In 1985, workers' union leaders and tapper educators from several states held a meeting in Brasilia to consolidate a broad-based programme designed to ensure protection of forest resources, improved prices and the adequate provision of social services. At this meeting, a National Council of Rubber Tappers was created, and this was later legally constituted as a representative organization.

The Union of Indian Nations, founded in the early 1980s to secure constitutionally guaranteed land rights for the nation's 220000 remaining Indians through demarcation of tribal lands, also has a basic interest in conservation and development of forest resources. Both of these grassroots organizations are committed to the improvement of transport, processing and marketing of NWFPs under local management. To this end, they have brought pressure to bear on public agencies for assistance in resource demarcation and protection, as well as technical and economic research on resource management, processing viability and market opportunities.

Efforts to organize Brazilian rubber tappers began in the mid-1970s

The Union of Indian Nations was founded in the early 1980s to secure/and rights for Brazil's remaining Indians

Land rights and local organization

One important result of this pressure has been the demarcation of so-called "extractive reserves" by the federal and state governments. Extractive reserves are established as public lands for which long-term collective use rights are granted to groups of households engaged in NWFP activities. These reserves integrate respect for historical forms of land occupation with development efforts that seek to advance objectives for residents' social and economic improvement while retaining permanent public control and responsibility for conserving the native forest. To date, more than 3 million hectares of the Brazilian Amazon have been designated as extractive reserves. Similar "user-friendly" reserves have been created in Peru and Bolivia.

The establishment of these extractive reserves has not been easy. Much of the land for them had been privately held by large-scale absentee landlords who had an interest in converting large areas of natural-forest rubber estates into extensive pasture for beef cattle ranching. In comparison, rubber tappers propose to limit clearing for pasture or cropland to less than 5 percent of the area within extractive reserves.

Although the former landowners have been compensated by the government, this compensation has not been equivalent to the short-term gains that could have been achieved by the sale of valuable hardwoods cut in the process of land conversion to pastures, and the sale of the beef raised on this land. In other cases, reserve establishment threatens members of the entrenched traditional merchant elite who had collected rent and taken a profit on trade with rubber tappers. Therefore, reserve denomination of former rubber estates has resulted in intense and often conflictual negotiation among forest residents, other land claimants and government agencies. Indeed, the establishment of one such extractive reserve in the state of Acre was the root cause of the slaying of labour leader and environmentalist Chico Mendes.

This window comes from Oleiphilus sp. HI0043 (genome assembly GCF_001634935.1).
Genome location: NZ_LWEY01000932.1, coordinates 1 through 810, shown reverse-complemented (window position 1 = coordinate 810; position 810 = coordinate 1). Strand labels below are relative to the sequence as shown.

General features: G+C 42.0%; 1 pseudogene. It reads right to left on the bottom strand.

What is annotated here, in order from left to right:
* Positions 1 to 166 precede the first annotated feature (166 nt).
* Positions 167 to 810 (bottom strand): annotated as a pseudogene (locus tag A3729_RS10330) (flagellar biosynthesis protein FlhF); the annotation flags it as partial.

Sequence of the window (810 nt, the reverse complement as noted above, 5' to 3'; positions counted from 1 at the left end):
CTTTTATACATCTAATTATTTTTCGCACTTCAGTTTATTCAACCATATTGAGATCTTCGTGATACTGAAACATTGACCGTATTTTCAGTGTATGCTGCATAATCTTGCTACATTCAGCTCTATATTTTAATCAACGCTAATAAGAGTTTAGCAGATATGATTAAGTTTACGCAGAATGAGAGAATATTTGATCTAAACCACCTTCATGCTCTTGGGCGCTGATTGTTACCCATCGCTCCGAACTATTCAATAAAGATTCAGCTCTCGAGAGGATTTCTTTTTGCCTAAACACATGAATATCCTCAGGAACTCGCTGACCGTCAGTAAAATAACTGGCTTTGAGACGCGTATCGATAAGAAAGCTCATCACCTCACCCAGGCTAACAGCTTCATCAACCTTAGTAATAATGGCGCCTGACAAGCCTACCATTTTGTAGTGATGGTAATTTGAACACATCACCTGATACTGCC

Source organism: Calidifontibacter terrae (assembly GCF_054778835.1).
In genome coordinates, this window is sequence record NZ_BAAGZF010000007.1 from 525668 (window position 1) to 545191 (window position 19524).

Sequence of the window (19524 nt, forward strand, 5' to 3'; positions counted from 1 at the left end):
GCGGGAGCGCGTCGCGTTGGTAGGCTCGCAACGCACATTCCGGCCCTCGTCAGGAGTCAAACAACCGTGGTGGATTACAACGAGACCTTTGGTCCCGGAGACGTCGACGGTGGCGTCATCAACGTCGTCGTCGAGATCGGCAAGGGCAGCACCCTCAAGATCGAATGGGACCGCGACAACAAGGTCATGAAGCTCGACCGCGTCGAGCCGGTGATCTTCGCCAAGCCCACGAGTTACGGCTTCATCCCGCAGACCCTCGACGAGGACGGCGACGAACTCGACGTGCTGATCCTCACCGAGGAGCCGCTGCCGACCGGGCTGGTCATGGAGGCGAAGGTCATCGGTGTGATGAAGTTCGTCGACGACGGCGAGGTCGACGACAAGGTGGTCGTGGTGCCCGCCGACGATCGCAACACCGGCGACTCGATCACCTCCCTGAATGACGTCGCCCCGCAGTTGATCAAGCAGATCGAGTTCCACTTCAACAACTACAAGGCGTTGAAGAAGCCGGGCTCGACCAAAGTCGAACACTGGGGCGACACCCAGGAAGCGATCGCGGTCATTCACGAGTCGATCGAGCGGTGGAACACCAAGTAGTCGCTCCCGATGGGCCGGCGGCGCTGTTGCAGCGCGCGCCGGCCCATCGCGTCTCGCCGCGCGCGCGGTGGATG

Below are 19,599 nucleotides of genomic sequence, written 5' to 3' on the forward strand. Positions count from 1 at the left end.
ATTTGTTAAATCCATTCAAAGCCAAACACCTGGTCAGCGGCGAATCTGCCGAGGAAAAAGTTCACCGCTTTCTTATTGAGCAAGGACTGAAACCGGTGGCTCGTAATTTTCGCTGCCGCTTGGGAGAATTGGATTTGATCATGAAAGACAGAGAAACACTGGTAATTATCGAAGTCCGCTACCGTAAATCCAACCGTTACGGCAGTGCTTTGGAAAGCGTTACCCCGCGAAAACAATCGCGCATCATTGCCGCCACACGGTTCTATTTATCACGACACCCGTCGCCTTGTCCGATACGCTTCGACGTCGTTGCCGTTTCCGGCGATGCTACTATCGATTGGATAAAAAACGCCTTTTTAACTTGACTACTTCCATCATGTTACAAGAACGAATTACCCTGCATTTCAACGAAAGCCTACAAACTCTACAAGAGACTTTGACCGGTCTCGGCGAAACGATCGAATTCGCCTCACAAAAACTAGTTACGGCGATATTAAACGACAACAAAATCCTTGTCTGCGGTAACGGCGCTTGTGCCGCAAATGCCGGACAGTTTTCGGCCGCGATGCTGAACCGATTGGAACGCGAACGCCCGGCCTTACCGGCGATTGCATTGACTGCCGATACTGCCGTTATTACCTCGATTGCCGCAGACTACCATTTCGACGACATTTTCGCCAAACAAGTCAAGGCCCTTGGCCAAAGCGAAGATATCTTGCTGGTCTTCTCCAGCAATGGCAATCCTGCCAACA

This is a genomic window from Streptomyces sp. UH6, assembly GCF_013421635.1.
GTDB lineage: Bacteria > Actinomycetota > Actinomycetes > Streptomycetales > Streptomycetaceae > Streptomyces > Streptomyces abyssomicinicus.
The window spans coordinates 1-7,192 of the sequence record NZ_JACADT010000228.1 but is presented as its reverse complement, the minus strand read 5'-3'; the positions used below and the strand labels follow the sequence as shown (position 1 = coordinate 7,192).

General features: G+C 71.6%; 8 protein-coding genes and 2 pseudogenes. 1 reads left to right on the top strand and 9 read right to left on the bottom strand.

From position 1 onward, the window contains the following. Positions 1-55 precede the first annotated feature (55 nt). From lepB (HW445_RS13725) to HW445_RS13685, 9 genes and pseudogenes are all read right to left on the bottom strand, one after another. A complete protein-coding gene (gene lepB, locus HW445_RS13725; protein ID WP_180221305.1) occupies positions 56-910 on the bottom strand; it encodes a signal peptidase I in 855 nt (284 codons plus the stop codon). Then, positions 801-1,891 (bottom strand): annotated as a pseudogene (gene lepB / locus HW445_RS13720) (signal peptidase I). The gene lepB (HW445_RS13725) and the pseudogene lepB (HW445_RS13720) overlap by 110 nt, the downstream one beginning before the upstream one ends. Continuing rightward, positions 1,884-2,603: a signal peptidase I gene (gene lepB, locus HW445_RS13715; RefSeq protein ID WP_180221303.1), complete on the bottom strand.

Promoting research on indigenous technologies

Once reserves have been established, residents need to decide how best to manage and make economic use of the forest resources; sharing of benefits entails a corresponding shading of responsibilities to ensure sustainability of the resource. To counter the lack of "off-the-shelf" technologies, due to prior neglect by research institutions, rubber tappers and Indians have taken upon, themselves the sharing of local and acquired knowledge of resource management. A Centre for Indigenous Research was created by the Union of Indian Nations and tribal leaders, in conjunction with faculty at the Catholic University of Goiás in central Brazil, to train young community-based facilitators to organize pilot forest-management, product-processing and marketing programmes in their villages. A similar Research Centre for Forest Peoples is being jointly established in the western Amazon by Indian organizations and the National Council of Rubber Tappers. Private-sector and bilateral donors as well as international non-governmental organizations have endowed the centres with funds for residential facilities and scholarships, installation of areas for experimental agroforestry plantations, and semi-captive raising of wild animals and fish to increase food resources, as well as funding for trainees to develop pilot projects in their home communities.

Chino Mendes, Brazilian labour leader and environmentalist, assassinated in 1988